R v JF Alford [1997] 2 Cr APP R 326

Key points

  • An omission can amount to aiding and abetting where the defendant has control over the principal and knowledge of the offence
  • Where there is such knowledge, deliberately turning a blind eye is no defence


  • Truck drivers made false entries on tachograph record
  • The company, managing director and transport manager (Ds) were charged with aiding and abetting their offence

Held (Court of Appeal)

  • Appeal allowed – convictions quashed

Kennedy LJ

  • Where D has knowledge of the principal offence, the ability to control the action of the offender, but deliberately refrained from doing so, he is guilty of aiding and abetting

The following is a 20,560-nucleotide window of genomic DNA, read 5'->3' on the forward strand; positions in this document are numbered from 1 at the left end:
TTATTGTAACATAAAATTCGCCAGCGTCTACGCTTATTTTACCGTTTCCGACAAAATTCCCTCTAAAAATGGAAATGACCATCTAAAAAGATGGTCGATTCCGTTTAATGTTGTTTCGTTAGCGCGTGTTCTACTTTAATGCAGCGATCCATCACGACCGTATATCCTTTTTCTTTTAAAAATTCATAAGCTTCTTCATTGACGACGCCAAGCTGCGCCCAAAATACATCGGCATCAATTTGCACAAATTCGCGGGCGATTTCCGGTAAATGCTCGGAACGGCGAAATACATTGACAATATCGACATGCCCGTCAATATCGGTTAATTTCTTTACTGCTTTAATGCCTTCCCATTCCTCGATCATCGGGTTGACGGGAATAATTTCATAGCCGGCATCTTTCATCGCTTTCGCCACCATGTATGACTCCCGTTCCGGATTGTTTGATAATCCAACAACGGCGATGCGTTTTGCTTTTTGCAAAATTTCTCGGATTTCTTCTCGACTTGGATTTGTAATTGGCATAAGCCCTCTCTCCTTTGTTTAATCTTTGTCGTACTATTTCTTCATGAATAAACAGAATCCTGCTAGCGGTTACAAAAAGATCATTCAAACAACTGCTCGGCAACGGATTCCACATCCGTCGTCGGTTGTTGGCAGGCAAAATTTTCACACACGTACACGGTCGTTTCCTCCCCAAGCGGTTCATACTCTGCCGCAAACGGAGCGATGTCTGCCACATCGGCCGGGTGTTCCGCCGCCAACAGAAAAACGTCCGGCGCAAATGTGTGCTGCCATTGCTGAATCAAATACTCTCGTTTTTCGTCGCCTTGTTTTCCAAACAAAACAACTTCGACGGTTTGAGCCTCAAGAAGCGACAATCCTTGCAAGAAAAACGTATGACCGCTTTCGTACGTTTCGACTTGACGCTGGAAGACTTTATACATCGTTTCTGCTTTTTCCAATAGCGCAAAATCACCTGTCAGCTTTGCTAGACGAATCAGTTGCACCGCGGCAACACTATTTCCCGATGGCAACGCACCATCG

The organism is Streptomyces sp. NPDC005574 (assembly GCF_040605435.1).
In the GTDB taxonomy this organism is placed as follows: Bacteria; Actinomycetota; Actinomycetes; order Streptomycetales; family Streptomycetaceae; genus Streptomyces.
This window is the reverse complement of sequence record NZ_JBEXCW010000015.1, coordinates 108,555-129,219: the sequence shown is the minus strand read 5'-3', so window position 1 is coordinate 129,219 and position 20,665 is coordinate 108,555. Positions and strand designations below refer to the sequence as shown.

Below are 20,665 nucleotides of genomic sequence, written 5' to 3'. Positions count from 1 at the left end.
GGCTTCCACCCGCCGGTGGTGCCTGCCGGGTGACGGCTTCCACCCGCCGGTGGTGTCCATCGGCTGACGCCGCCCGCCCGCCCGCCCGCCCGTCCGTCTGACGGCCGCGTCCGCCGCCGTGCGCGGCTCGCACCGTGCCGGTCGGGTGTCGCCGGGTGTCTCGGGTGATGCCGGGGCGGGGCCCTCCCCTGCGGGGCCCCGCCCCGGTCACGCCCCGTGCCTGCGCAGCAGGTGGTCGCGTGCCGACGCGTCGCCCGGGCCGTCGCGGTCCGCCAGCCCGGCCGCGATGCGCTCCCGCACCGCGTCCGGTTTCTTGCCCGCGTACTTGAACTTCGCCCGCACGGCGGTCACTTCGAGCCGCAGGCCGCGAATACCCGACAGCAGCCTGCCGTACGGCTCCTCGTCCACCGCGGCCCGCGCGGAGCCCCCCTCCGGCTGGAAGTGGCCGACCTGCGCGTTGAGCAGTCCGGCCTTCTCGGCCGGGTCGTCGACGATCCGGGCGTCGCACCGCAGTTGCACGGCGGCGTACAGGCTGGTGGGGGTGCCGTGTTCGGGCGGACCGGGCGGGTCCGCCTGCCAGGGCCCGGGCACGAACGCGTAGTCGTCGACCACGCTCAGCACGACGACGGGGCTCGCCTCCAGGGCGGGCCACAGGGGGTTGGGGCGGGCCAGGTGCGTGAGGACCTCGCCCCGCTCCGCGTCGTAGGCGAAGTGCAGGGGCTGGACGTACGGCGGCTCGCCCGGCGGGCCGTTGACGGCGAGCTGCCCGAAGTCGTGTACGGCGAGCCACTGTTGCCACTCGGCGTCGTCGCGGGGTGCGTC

• Citing NCB v Gamble, an accessory must have intended to do the acts which he knew to be capable of assisting or encouraging the commission of the crime, but he need not have intended that the crime be committed
  • Thus, if the management’s reason for turning a blind eye was to keep the drivers happy rather than to encourage the production of false tachograph records that would afford no defence
  • On the facts there was insufficient evidence that Ds had knowledge of the drivers’ actions, thus the convictions were overturned